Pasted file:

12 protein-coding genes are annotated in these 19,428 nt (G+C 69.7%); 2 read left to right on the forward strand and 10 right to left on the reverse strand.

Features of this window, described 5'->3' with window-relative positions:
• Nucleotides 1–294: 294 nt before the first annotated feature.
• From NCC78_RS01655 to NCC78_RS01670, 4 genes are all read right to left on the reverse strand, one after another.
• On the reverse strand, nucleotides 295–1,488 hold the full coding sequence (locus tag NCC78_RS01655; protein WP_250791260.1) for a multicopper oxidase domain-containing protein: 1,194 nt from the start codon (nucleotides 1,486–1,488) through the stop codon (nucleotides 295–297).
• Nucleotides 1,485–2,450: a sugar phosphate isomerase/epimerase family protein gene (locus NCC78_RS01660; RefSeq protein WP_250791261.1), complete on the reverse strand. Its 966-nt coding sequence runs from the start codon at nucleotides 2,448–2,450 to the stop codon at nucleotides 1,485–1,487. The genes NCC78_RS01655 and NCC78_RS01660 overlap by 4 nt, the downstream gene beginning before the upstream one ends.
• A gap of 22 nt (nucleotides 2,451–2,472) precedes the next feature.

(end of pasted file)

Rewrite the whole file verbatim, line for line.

12 protein-coding genes are annotated in these 19,428 nt (G+C 69.7%); 2 read left to right on the forward strand and 10 right to left on the reverse strand.

Features of this window, described 5'->3' with window-relative positions:
• Nucleotides 1–294: 294 nt before the first annotated feature.
• From NCC78_RS01655 to NCC78_RS01670, 4 genes are all read right to left on the reverse strand, one after another.
• On the reverse strand, nucleotides 295–1,488 hold the full coding sequence (locus tag NCC78_RS01655; protein WP_250791260.1) for a multicopper oxidase domain-containing protein: 1,194 nt from the start codon (nucleotides 1,486–1,488) through the stop codon (nucleotides 295–297).
• Nucleotides 1,485–2,450: a sugar phosphate isomerase/epimerase family protein gene (locus NCC78_RS01660; RefSeq protein WP_250791261.1), complete on the reverse strand. Its 966-nt coding sequence runs from the start codon at nucleotides 2,448–2,450 to the stop codon at nucleotides 1,485–1,487. The genes NCC78_RS01655 and NCC78_RS01660 overlap by 4 nt, the downstream gene beginning before the upstream one ends.
• A gap of 22 nt (nucleotides 2,451–2,472) precedes the next feature.